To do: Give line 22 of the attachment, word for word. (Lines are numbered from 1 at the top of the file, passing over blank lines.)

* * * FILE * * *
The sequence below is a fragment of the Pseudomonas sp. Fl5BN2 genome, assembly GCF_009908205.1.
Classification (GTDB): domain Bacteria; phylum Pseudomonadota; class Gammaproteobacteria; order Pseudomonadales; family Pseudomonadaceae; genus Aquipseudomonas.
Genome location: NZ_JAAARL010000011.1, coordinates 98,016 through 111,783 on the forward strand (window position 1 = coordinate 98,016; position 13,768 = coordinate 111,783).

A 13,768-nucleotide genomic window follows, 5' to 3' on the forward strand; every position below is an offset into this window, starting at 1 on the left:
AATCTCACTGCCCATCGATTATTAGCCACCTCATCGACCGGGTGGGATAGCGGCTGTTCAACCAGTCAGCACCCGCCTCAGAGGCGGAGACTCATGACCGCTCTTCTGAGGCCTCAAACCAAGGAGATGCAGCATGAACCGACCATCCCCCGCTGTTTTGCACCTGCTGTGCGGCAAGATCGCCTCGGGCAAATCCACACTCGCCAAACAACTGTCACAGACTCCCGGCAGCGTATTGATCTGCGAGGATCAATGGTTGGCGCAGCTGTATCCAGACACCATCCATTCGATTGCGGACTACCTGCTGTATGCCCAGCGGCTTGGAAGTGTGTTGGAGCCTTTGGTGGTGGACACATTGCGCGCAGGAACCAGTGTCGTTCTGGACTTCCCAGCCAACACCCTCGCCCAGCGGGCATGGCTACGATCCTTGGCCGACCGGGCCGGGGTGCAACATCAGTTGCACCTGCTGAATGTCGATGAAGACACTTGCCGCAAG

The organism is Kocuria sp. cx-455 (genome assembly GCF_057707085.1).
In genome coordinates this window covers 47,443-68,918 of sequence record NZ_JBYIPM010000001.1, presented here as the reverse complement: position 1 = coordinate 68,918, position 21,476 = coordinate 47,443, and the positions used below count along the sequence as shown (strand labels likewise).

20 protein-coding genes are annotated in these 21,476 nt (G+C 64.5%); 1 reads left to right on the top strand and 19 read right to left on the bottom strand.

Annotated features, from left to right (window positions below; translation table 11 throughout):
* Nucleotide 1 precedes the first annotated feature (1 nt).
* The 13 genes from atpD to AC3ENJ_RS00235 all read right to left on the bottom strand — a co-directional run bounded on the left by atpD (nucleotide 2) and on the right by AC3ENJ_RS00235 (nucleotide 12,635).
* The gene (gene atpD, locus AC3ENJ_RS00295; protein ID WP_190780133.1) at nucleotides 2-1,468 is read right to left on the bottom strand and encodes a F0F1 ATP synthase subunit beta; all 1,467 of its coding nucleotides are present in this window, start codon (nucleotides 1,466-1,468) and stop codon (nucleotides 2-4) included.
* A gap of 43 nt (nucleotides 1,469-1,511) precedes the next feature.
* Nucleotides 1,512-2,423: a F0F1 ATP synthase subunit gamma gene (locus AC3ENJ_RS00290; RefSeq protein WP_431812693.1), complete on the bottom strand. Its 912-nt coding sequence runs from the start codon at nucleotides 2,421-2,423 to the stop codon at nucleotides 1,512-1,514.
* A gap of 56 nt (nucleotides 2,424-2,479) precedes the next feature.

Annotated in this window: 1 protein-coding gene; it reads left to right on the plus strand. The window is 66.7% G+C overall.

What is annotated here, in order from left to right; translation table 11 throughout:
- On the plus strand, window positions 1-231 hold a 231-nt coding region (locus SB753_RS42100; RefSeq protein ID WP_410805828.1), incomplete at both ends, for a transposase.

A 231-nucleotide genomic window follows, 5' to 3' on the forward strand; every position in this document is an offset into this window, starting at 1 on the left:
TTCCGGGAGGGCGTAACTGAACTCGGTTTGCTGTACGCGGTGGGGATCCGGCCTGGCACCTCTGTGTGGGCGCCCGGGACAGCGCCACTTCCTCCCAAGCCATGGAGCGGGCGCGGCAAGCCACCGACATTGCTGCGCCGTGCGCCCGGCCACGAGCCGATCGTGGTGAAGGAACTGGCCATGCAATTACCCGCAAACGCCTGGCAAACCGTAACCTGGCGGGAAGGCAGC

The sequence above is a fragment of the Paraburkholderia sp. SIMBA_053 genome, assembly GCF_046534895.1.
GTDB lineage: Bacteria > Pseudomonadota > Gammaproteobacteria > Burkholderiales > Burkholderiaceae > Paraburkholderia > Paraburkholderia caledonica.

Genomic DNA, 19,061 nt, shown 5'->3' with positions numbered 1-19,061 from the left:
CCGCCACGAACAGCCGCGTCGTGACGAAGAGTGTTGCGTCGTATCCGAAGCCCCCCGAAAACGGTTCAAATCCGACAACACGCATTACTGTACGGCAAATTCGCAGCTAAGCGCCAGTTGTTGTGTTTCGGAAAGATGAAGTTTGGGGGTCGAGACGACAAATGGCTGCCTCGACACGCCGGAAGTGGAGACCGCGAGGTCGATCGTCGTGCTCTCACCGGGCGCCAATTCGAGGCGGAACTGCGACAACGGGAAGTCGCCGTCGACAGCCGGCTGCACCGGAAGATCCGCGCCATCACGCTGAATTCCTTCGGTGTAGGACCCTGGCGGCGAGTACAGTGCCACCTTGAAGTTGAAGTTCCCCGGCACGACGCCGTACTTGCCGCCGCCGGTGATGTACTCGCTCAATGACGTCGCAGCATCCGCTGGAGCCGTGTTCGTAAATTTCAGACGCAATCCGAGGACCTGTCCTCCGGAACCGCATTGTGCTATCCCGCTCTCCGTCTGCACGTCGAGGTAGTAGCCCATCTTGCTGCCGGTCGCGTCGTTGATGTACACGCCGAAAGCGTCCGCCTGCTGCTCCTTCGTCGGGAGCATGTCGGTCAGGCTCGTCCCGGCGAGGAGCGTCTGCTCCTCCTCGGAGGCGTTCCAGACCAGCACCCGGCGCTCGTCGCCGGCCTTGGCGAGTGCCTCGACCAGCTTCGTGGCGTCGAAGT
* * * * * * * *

GTDB lineage: Bacteria > Pseudomonadota > Gammaproteobacteria > Burkholderiales > Burkholderiaceae > Paraburkholderia > Paraburkholderia caledonica.